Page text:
There are many different ways to provide Ajax support from Rails. Some use Rails itself as a foundation, a provider of web services, while others more tightly bind the Rails application to the details of the client interface.
If a manager comes running down the hallway shouting that you should scrap everything you’ve built because he’s going to replace it with an Ajax application, you may, if you’ve built your application using Rails’ RESTful features, remain pretty calm. If you’ve built a consistently RESTful API, then Ajax applications issue their requests to it without you needing to tear it down and start over. Some refactoring to let the Ajax application grab smaller pieces might be a good idea, but overall you’ll have a solid foundation.
The RESTful foundation is solid enough, in fact, that anyone who has access to your site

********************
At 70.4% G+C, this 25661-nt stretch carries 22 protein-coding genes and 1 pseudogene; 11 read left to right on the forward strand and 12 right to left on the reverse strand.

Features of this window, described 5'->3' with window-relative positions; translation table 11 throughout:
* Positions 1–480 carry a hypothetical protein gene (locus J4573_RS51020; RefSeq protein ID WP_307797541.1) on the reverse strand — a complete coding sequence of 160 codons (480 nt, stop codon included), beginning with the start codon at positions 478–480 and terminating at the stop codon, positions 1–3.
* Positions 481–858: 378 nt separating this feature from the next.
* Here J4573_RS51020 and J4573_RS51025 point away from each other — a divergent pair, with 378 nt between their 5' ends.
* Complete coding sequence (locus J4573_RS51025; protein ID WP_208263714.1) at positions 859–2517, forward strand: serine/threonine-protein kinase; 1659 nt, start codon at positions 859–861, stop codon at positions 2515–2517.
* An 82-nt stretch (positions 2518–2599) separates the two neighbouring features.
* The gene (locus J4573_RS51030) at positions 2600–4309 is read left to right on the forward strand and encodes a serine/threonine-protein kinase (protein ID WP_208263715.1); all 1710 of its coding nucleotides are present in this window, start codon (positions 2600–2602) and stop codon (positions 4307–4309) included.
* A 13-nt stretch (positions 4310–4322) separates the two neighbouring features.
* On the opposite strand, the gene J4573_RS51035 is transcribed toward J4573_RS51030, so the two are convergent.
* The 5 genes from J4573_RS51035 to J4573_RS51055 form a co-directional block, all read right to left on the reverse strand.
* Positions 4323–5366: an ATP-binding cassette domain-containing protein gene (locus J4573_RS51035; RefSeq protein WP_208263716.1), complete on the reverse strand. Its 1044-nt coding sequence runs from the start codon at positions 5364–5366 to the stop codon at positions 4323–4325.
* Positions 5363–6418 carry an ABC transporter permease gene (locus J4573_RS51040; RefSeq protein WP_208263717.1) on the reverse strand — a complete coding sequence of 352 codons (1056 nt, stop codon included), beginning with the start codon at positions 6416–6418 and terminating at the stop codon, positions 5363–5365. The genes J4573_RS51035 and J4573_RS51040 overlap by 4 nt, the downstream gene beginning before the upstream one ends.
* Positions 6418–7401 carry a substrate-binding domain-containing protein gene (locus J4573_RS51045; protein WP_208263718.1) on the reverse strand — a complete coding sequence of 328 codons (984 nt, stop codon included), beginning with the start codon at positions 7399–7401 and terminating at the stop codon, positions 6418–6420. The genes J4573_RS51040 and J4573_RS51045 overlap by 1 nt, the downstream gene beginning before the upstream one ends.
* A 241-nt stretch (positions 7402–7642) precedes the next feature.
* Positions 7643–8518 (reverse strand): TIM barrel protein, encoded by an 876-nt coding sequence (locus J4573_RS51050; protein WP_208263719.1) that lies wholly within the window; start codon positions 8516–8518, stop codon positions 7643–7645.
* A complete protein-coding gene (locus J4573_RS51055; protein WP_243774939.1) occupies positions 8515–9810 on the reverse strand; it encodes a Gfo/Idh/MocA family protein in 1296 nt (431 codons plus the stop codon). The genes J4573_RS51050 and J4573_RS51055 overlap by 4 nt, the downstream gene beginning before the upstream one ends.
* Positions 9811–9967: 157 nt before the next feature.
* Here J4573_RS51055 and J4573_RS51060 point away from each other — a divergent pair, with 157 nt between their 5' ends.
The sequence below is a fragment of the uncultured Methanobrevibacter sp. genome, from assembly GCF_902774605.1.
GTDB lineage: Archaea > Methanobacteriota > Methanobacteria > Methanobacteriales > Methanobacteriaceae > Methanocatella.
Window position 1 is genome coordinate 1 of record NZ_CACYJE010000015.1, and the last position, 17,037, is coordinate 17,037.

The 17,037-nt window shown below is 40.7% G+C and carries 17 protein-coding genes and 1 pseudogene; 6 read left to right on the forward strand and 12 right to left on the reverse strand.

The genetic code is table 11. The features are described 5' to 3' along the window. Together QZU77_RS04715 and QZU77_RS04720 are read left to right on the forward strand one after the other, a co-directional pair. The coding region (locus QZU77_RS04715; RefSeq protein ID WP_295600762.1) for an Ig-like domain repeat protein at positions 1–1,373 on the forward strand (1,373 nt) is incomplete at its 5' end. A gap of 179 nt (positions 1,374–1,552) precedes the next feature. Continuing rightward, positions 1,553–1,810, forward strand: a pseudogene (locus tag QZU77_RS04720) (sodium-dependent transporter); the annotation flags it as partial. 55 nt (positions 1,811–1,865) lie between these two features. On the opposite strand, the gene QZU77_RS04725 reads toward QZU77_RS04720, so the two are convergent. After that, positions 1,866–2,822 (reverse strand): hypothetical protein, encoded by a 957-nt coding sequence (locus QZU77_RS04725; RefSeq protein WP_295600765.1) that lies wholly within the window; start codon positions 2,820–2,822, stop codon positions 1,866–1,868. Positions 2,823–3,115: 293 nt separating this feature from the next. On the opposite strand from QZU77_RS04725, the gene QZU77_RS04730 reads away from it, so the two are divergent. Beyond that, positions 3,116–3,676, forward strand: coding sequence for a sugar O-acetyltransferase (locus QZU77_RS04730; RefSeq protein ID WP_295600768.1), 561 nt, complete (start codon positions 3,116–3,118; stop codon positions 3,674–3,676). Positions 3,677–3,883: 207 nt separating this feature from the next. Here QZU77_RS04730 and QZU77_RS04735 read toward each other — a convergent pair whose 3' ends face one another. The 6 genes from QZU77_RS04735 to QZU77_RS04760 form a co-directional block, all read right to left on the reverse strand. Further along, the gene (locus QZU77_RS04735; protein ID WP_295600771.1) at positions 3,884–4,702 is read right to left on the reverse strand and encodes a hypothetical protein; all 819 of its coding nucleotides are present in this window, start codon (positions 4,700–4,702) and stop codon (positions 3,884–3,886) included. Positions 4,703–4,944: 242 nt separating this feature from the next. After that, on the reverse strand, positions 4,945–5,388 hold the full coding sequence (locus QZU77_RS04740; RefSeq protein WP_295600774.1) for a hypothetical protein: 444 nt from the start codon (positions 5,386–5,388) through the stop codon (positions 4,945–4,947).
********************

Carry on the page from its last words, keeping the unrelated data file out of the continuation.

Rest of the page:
XmlHTTPRequest calls to the same server the script
came from, anyone who wants to can build a mashup combining your data with their
interface if they’re willing to set up some creative HTTP proxying.
That doesn’t mean the job is done, of course—it just means that most of what you’ve built will work. You can focus on the clearly Ajax bits, mostly in your views, rather than having to sort through a huge mess of code that used to generate one kind of HTML data structure and trying to figure out how to make it generate another ...